After having to turn away patient after patient with brain and spinal cord issues, nurse Busha Hika decided enough was enough.
Hika was born in Ethiopia, in a small village called Bikiltu Kidame. There, villagers had no access to any sort of infrastructure. Hika grew up without any nearby roads, water, electricity, or healthcare. But those obstacles didn’t slow his desire to improve lives and help people.
Hika completed nursing school, then went to work in Halelu Hagelo, another remote village, treating all kinds of injuries and diseases.
Hika helped everyone as much as he could – from delivering babies to providing life-saving care on extreme traumas – but he couldn’t treat neuro patients. The clinic didn’t have the technology or expertise to address conditions like brain bleeds or spinal cord injuries, and they couldn’t refer them elsewhere. The closest neurosurgeons were days away in Ethiopia’s capital, Addis Ababa.
Even if patients managed to make the trek to the capital, there was no guarantee a clinic would accept them. Because there are only a few neurosurgeons in the entire country, it can take weeks or even months to receive care. After watching these patients suffer because of a lack of accessibility, it affirmed Hika’s interest in neurosurgery.
“That intrigued me and pulled at my heart,” Hika said. “I wanted to do neurosurgery so
I could help with these problems, in some way.”
After getting a visa from the green card lottery program, Hika moved to the United States in 2012. Shortly after, he joined the Army National Guard to learn more about U.S. culture and language, wanting to get accustomed to life in the United States as soon as possible. Earning some money was a plus, too.
While serving in the 1st Battalion, 125th Field Artillery unit in Minnesota, Hika made time to earn his bachelor’s degree from South Dakota State University and he applied to medical schools across the country.
Hika was accepted into the MU School of Medicine, where he met Farhan Siddiq, MD, associate professor of neurosurgery and Hika’s mentor. Siddiq coached him through the different neurosurgery specialties and the residency matching program.
“I was impressed by his commitment to neurosurgery,” Siddiq said. “He’s in a completely new country and new language, but it hasn’t stopped him from learning how to adapt and learn. He’s a very hardworking man – he’d always be the first to arrive and the last to leave.”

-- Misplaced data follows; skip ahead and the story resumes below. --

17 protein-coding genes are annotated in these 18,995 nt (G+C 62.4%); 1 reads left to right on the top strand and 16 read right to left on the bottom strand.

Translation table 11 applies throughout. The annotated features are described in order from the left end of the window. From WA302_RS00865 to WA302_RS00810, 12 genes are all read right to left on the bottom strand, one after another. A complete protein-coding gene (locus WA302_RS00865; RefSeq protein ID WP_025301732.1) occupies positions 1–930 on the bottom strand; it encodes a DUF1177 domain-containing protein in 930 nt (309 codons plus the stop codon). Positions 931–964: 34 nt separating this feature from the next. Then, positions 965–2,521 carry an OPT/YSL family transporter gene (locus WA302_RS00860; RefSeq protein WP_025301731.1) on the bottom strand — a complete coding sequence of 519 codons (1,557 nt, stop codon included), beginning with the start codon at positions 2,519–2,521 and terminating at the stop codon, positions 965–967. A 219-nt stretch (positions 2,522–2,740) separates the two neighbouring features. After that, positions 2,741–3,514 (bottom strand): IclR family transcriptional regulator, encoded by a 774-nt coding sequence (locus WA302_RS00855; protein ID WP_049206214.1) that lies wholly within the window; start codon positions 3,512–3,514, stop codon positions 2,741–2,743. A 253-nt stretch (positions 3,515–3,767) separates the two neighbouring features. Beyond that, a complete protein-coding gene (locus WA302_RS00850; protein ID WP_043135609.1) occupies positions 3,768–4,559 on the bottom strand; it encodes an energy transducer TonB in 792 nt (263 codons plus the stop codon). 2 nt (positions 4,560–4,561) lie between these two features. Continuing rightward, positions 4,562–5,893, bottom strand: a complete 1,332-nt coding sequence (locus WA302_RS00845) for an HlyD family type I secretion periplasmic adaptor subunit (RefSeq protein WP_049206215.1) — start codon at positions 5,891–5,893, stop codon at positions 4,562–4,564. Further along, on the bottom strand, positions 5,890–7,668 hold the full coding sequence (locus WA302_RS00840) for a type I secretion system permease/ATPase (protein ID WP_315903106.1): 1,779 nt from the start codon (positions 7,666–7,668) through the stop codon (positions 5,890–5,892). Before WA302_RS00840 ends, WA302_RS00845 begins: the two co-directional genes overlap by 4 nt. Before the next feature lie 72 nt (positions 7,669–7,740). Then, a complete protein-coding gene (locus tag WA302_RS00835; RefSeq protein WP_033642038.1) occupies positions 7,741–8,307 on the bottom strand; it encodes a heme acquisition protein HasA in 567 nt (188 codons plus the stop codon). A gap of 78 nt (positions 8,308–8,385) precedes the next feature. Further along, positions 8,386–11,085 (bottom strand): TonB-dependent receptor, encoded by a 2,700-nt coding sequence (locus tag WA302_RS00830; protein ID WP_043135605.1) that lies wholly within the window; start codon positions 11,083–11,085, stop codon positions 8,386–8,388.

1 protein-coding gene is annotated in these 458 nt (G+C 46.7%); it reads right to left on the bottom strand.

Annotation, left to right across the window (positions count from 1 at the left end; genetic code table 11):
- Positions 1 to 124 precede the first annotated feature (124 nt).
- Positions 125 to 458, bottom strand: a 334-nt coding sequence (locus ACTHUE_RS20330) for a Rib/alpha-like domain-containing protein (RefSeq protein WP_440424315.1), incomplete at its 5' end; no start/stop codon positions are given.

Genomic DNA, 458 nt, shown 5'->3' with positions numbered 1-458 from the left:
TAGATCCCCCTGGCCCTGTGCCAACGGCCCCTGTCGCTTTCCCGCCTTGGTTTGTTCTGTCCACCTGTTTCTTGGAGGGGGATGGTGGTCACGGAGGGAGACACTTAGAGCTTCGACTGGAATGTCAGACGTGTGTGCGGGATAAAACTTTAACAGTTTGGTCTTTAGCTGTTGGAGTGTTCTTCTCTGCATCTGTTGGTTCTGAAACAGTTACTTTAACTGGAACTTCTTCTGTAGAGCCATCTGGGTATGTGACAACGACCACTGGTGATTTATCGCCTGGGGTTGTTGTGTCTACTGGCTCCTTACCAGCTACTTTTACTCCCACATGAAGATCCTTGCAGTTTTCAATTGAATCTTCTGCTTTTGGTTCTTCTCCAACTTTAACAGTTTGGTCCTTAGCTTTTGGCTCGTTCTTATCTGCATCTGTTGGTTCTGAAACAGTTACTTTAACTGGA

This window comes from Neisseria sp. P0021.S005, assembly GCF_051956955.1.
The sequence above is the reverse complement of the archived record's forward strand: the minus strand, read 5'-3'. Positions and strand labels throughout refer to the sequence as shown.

Hika is grateful for the education, support and mentorship he received at the School of Medicine. While studying, he received the Samuel P.W. Black award, which recognizes those who have exhibited excellence in the neurosurgery field.
“I would not be where I am today if it wasn’t for my mentors,” Hika said. “I was so fortunate to find advisors at the School of Medicine and the neurosurgery program.”
Once he completes his residency, Hika hopes to use his newfound knowledge from the School of Medicine and his residency to help with neurosurgery worldwide. He still plans to practice in the United States, but he wants to work on global neurosurgery by collaborating with existing organizations, particularly in areas of Africa, Asia and South America. These areas, often impoverished, have little to no access to healthcare -- and even less access to neurosurgeons – places like Halelu Hagelo.
“In my opinion, the best and most effective way to curb the need for global neurosurgery is to train people who actually live there,” Hika said. “If I help them, and that creates a way to train their own people, their own physicians -- that means they can take care of more people.”
But that is all for another day. Soon, Hika will graduate from the MU School of Medicine. As he walks across that graduation stage, his parents will be seeing him for the first time in five years, marking their first trip outside of Ethiopia. Neither of his parents had educational opportunities; his mother didn’t graduate high school, and his father didn’t go to college. As far as Hika is concerned, they’re walking beside him, too.
“It’s not just my degree,” Hika said. “It’s also their degree. They’ve sacrificed so much.”
Hika will be starting his neurosurgery residency at Case Western Reserve University in Cleveland, Ohio this summer.